This is another one of the ‘lost’, i.e. out-of-print classics which have been republished in the nifty NYRB editions and thus made available to the reading public. “The Slaves of Solitude” was originally published in 1947 and its plot is set in 1940s London. The novel is, at 240 pages, a quick and enjoyable read, a novel as funny as it is moving. The protagonist, “this slave of her task-master, solitude”, a middle-aged former schoolmistress with “a healthy complexion –too healthy for beauty-“, by the name of Enid Roach, who is once, to her chagrin, referred to by her Christian name, but is usually known as “Miss Roach”. As she concedes herself, her former occupation has endowed her with certain character traits and being called “Miss Roach” seems to fit her character best. The novel charts a few weeks of her life in a boarding house by the river Thames, “some miles beyond Maidenhead on the Maidenhead line”, from her point of view (mostly, I’ll return to that) and containing her sarcastic, enraged, bitter and tentatively enthusiastic attitude towards her fellow boarders and her environment as a whole. It is so funny, you’ll laugh out loud often enough not to read this book in public and moving enough that you genuinely care about Miss Roach’s feud with two fellow boarders and quietly cheer her on.
However, despite all the hardships Miss Roach seems to be suffering, she does not appear to be in need of being cheered on. She is a stubborn person, trudging on and on through a blizzard of slights and insults, both real and (possibly) imagined. She reads her environment like a wayward book, looking for battle lines. Who is against her? Her arch enemy at the beginning is Mr. Thwaites (who reminds me of certain characters one meets on chat boards from time to time). He is a Daily Mail reader, which is saying quite enough about him. He adores, in a way, Hitler, nurses a diffuse hatred against communism or Russians; he disparages women unless he wants to get in their pants and he loves to hear himself talk. He considers himself to be supremely witty and at dinner he lets loose a barrage of phrases and words he considers witty and smart. He also considers himself to be quite suave and cosmopolitan (although he is a patriot of the most disgusting stripe) and toys with French phrases (that he barely understands) as well as with dialects, producing nuggets like this “”Yes…I Hay ma Doots, as the Scotchman said – of Yore”.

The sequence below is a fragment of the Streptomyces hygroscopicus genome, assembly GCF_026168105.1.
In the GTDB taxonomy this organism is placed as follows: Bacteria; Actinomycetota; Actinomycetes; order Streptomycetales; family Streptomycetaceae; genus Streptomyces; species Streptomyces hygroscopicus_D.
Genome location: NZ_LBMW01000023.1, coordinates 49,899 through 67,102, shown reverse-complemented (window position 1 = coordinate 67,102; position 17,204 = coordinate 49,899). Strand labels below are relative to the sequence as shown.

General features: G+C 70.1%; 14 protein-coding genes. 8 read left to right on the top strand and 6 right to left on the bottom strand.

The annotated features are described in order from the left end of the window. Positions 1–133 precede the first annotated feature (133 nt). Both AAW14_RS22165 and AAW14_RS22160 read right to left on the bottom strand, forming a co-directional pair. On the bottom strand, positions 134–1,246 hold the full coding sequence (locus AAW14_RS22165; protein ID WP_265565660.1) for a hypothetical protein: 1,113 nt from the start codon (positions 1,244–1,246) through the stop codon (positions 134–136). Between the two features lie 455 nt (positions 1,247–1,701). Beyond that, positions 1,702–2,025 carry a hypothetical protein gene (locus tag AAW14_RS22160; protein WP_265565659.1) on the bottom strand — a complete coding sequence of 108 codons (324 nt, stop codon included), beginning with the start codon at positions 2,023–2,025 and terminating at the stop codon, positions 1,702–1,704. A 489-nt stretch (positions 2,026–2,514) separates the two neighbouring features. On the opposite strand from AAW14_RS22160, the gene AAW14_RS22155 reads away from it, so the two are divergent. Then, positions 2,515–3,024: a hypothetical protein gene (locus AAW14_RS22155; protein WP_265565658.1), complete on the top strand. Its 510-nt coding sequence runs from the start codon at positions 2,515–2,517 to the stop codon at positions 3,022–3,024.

There are other colorful characters, a historian named Miss. Steele, who sits at a separate table and from time to time throws in some partisan comments which Miss Roach usually takes to be supportive of her. There is also a former actor who sits at another separate table and barely says anything. Some lodgers, among them two American lieutenants, leave the establishment which used to be a tea-house. It is with one of them that Miss Roach tries to lighten her loneliness, but it is an attempt that is doomed from the start. His kisses merely confuse the former schoolmistress, as we the readers are apprised of her changing perception of the city around her which changes from blackness to darkness and back again. Incidentally, the use of colors and the naming of them is a fascinating part of this novel’s complex language. Confusion is Miss Roach’s main trouble, as she is constantly trying to sort other people’s comments into a black-and-white scheme, i.e. trying to find out who is against her and who is supportive of- of what? Of her opinions surely not, since she rarely vents her exuberantly worded rants. Her low mumbles at the dinner table are but the tip of the proverbial iceberg.